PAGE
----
So many inaccurate theories about types and methods of exercising are out there. It is hard to know what to believe and what not to, so I thought I would write the second of the Perjury Poacher Series on 3 of the most common exercise myths going…
#1 – MORE WEIGHT = MORE GAINS
However, increasing the weight you use on individual exercises too quickly may come at the expense of your technique, which may halt your progress and cause a significant injury that could derail your long term plan.
Ego Lifting is just about the biggest crime one can commit in the gym. People loading up barbells willy-nilly without considering the effect it may have on technique puts you at a much, much larger risk of injury.
Focus on mastering your form before going heavy, as this will be the biggest asset to your progress. Training methods such as Eccentric Training (focusing on the lowering portion of a movement) and Time Under Tension (slowing down the tempo of an exercise) are examples of how you don’t have to alter the weight you are lifting to progressively overload your muscles.
Case : at the gym I train at, there is a dude there who we’ll call Dave in the name of privacy. Dave is in incredible shape, and has biceps the likes of my good self can only dream of. Yet it’s not common to see Dave curling a 20kg barbell during an arm workout; he could probably lift about double the weight with disgusting ease, but Dave attributes much of his sculpted physique to his attention to detail when it comes to technique, as well as lots of Time Under Tension training.
It is often the case that people in the best shape aren’t necessarily the ones overloading up the bar. It is all well and good deadlifting 150kg, but if you’re doing so looking like the Hunchback of Notre-Dame, you ain’t gonna be making progress son…
#2 – TRAIN ABS EVERY DAY TO GET ABS
There’s always that one dude craving an Efron-esque stomach who insists that you have to train abs every day to start seeing definition. Notice that this is also the geezer with a decidedly average physique…
Truth is, the best way to develop a more defined core is to include as many compound, multi-joint exercises such as squats, deadlifts and pushups into your workout routine. These types of movements require a high degree of core stability, which means that the muscles stabilising your trunk will be constantly engaged and worked.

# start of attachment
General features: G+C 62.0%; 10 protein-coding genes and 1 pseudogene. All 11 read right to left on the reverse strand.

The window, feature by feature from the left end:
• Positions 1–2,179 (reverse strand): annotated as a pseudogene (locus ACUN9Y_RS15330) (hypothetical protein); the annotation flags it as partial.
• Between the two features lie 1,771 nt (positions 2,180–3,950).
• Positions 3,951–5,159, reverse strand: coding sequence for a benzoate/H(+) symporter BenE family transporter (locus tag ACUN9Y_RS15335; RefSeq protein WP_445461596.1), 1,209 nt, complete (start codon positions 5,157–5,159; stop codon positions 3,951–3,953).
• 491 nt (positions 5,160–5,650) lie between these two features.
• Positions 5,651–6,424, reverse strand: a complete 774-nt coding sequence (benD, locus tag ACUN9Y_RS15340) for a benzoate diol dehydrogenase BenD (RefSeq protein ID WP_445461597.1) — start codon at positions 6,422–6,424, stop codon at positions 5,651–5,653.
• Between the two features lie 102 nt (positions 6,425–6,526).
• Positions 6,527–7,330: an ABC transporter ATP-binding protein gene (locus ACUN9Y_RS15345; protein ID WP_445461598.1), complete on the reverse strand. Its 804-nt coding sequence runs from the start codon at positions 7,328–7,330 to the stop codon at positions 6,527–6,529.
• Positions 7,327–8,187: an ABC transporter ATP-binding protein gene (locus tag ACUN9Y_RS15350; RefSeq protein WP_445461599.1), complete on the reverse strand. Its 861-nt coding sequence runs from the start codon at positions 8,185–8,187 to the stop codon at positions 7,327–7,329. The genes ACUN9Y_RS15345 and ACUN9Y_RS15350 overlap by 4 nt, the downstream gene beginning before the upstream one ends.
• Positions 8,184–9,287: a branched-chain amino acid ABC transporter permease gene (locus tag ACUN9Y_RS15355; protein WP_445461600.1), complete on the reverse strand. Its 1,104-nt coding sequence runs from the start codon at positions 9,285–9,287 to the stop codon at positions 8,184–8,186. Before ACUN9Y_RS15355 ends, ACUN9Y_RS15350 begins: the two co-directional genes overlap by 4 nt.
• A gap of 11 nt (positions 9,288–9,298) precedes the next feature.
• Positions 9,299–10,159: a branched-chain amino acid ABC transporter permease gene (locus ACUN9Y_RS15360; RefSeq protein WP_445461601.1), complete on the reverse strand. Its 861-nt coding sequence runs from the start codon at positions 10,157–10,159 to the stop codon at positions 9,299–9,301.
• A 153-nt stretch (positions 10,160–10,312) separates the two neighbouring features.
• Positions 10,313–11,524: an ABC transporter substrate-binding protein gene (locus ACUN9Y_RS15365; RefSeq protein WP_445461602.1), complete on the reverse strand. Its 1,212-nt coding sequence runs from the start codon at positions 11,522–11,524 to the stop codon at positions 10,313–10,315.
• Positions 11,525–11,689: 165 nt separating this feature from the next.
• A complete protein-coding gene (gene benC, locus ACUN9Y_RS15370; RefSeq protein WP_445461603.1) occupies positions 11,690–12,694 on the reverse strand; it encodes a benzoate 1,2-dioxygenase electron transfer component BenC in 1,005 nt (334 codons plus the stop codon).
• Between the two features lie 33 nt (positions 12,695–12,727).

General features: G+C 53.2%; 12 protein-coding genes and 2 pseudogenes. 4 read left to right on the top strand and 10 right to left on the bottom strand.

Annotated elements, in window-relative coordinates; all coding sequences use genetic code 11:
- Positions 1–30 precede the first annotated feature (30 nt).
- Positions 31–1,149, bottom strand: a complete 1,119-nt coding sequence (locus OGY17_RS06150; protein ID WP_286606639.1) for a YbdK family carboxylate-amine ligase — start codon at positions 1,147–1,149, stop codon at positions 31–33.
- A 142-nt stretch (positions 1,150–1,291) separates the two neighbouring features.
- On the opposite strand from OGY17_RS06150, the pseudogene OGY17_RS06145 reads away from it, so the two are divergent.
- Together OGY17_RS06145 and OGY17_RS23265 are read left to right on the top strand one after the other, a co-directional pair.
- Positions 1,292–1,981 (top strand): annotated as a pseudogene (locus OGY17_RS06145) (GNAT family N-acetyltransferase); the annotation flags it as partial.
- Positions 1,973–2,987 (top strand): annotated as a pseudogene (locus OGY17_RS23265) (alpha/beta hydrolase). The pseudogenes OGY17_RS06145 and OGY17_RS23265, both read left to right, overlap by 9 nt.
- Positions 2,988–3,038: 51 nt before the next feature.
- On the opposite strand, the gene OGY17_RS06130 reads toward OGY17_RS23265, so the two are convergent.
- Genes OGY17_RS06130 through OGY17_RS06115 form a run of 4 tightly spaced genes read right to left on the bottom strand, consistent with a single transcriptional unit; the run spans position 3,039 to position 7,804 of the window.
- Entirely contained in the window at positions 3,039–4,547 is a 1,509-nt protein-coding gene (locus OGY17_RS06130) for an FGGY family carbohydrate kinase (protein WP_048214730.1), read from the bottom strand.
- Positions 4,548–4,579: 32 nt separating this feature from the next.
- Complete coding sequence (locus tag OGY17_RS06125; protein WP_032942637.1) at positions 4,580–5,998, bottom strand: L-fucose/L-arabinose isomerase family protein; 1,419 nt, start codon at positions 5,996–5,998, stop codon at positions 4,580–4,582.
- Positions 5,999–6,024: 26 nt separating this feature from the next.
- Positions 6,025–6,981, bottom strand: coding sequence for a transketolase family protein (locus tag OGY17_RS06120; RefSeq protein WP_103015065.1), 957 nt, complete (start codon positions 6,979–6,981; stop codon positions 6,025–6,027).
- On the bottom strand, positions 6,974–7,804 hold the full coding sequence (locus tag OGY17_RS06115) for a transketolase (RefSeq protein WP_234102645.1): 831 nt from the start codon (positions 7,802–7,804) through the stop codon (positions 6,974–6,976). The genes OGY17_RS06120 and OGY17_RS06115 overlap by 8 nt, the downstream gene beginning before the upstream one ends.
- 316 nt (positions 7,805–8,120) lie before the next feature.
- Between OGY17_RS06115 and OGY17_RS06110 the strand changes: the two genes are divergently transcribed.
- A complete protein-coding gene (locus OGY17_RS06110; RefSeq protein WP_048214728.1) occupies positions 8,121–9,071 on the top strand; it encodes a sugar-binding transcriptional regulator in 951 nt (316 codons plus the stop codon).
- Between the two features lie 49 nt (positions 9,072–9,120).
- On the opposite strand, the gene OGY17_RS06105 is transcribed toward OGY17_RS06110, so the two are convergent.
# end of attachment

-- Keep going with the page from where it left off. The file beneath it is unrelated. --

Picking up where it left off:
Same goes for free weights in comparison to fixed-resistance machines; switching a seated machine chest press for a flat bench dumbbell press, for example, will increase the activation of your core muscles and help in the fight for abs
Finally, those who believe that you can get abs just through targeted training are kidding themselves; as a Wise Sage once said:
Abs are made in the Kitchen, not the Gym…
This explains how, no matter how much exercise or training you do, you won’t develop visible abs without dropping excess bodyfat.
Nutrition plays a central role in getting abs; use helpful apps and resources like MyFitnessPal to design a diet that puts you in a calorie deficit, as this will probably be the missing piece to the puzzle for your journey to your dream physique!
#3 – LIFTING WEIGHTS MAKES ME BULKY
‘Toning Up’ and ‘Getting Lean’ doesn’t have to involve endless cardio, daily spin classes, and restrictive detox diets. Don’t fall into the trap of heading straight to the cross trainer in the fight for your physique.
The age-old view that resistance training makes you bulky is very definitely a myth. Physiologically, women are unable to develop the bulging biceps you think come with lifting weights; the hormonal makeup of women means that they lack the testosterone to stimulate that level of muscular growth (hypertrophy). So before you think that picking up a dumbbell will automatically gift you with arms like Arnold, think again…
Combining bodyweight and free weight exercises into a sound routine will ramp up energy expenditure and thus help you drop excess bodyfat. Try adding 2-3 resistance sessions to your existing routine to take your training to the next level.